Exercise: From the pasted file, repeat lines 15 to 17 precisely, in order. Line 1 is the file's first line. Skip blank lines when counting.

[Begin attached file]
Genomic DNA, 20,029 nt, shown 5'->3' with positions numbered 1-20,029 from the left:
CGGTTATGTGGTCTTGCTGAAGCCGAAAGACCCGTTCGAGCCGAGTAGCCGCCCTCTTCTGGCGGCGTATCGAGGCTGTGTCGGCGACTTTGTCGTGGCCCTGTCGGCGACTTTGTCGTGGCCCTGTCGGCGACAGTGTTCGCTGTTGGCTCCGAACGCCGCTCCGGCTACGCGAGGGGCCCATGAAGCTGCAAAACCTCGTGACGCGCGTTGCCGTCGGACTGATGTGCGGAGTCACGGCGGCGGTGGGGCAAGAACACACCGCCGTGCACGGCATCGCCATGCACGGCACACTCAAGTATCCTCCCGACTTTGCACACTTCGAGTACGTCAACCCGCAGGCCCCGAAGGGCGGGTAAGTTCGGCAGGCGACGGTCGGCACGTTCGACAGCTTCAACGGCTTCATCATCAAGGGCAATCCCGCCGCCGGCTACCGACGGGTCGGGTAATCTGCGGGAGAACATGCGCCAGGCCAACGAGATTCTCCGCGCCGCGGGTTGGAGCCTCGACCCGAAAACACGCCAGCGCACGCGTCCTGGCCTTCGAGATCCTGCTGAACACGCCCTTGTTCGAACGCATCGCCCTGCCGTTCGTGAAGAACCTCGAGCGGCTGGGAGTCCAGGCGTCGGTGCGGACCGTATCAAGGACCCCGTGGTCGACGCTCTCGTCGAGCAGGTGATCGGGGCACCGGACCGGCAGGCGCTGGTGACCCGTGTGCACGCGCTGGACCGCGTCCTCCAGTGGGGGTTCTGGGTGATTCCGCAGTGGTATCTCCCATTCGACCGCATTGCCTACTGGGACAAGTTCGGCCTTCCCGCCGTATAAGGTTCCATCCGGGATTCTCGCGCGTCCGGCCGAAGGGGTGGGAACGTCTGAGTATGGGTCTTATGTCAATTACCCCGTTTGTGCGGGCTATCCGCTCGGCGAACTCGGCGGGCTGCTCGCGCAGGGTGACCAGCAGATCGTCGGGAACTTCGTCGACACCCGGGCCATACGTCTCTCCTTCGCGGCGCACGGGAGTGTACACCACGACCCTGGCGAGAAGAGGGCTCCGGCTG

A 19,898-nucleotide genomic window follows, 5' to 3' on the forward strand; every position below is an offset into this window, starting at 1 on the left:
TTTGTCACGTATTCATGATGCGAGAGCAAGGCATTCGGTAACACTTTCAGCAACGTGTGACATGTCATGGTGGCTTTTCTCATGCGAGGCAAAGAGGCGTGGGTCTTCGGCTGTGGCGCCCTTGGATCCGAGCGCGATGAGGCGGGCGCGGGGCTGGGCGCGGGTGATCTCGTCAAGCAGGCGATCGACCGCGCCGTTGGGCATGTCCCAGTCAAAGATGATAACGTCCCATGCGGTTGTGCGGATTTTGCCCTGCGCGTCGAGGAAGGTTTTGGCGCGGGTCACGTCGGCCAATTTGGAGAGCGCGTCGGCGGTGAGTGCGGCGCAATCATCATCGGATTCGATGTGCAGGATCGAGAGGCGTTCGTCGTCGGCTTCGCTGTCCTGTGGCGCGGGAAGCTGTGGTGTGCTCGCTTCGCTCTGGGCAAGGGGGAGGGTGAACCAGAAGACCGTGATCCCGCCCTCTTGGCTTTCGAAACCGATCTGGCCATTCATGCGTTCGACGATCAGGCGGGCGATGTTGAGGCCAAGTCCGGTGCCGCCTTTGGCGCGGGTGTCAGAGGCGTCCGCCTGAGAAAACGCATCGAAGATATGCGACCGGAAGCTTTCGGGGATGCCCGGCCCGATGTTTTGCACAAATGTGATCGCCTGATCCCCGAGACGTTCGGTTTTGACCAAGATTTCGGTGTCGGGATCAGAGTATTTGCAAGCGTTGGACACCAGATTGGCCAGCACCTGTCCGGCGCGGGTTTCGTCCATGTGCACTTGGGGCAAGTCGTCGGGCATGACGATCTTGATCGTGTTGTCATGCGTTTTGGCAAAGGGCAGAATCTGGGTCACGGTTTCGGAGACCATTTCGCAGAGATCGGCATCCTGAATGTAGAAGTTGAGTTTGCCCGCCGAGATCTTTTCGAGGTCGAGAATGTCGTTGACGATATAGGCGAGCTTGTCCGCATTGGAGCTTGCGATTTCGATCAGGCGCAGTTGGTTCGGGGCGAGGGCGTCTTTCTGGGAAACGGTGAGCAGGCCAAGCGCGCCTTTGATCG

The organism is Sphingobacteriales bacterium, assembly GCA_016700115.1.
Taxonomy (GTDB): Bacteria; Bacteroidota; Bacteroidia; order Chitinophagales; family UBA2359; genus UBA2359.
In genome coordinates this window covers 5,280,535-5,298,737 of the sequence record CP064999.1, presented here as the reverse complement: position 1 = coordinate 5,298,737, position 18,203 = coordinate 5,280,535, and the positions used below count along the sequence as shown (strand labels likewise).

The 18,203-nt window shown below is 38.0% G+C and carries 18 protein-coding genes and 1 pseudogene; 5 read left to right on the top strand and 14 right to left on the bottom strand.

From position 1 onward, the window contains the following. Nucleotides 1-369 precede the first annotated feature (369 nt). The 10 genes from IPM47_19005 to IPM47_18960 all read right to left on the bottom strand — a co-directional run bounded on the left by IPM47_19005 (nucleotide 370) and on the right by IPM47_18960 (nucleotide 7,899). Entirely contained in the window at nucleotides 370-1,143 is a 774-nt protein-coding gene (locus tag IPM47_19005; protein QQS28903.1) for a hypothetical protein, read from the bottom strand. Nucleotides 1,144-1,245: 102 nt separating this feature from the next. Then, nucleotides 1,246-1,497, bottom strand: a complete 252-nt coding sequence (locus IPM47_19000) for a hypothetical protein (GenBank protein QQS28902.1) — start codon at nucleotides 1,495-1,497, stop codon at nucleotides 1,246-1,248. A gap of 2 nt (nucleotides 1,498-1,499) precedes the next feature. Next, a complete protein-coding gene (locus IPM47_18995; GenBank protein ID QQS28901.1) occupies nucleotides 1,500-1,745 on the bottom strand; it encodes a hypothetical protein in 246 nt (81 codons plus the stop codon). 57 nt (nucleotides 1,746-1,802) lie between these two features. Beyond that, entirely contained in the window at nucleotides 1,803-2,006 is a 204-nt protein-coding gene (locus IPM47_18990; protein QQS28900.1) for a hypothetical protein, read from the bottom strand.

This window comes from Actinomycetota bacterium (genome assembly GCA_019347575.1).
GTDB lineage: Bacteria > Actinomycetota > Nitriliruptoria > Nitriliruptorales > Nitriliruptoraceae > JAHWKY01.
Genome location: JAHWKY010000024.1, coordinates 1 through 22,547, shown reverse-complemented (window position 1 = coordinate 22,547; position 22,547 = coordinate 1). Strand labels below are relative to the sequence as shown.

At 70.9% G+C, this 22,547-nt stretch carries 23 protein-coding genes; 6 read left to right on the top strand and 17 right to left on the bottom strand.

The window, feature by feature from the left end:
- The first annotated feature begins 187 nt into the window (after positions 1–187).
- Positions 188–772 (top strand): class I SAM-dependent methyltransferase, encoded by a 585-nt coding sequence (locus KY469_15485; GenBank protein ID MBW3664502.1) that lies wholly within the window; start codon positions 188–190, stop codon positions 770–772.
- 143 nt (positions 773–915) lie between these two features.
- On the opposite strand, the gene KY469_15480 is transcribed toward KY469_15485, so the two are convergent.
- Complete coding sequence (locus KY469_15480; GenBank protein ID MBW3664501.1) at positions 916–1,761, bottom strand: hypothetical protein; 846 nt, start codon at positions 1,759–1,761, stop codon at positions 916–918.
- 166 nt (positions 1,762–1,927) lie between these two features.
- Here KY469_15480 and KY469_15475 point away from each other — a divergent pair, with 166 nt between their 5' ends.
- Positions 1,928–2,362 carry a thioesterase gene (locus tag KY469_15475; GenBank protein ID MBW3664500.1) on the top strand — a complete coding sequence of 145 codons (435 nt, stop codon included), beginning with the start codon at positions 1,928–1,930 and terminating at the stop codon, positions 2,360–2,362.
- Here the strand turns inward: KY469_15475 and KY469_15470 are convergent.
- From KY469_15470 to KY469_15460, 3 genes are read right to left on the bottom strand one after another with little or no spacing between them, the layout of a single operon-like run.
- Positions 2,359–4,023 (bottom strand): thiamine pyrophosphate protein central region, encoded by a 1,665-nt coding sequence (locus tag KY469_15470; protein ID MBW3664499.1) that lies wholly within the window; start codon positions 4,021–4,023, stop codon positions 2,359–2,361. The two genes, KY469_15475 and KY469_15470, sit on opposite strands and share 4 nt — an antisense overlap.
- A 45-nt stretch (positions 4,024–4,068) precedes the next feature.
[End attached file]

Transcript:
- The first annotated feature begins 187 nt into the window (after positions 1–187).
- Positions 188–772 (top strand): class I SAM-dependent methyltransferase, encoded by a 585-nt coding sequence (locus KY469_15485; GenBank protein ID MBW3664502.1) that lies wholly within the window; start codon positions 188–190, stop codon positions 770–772.
- 143 nt (positions 773–915) lie between these two features.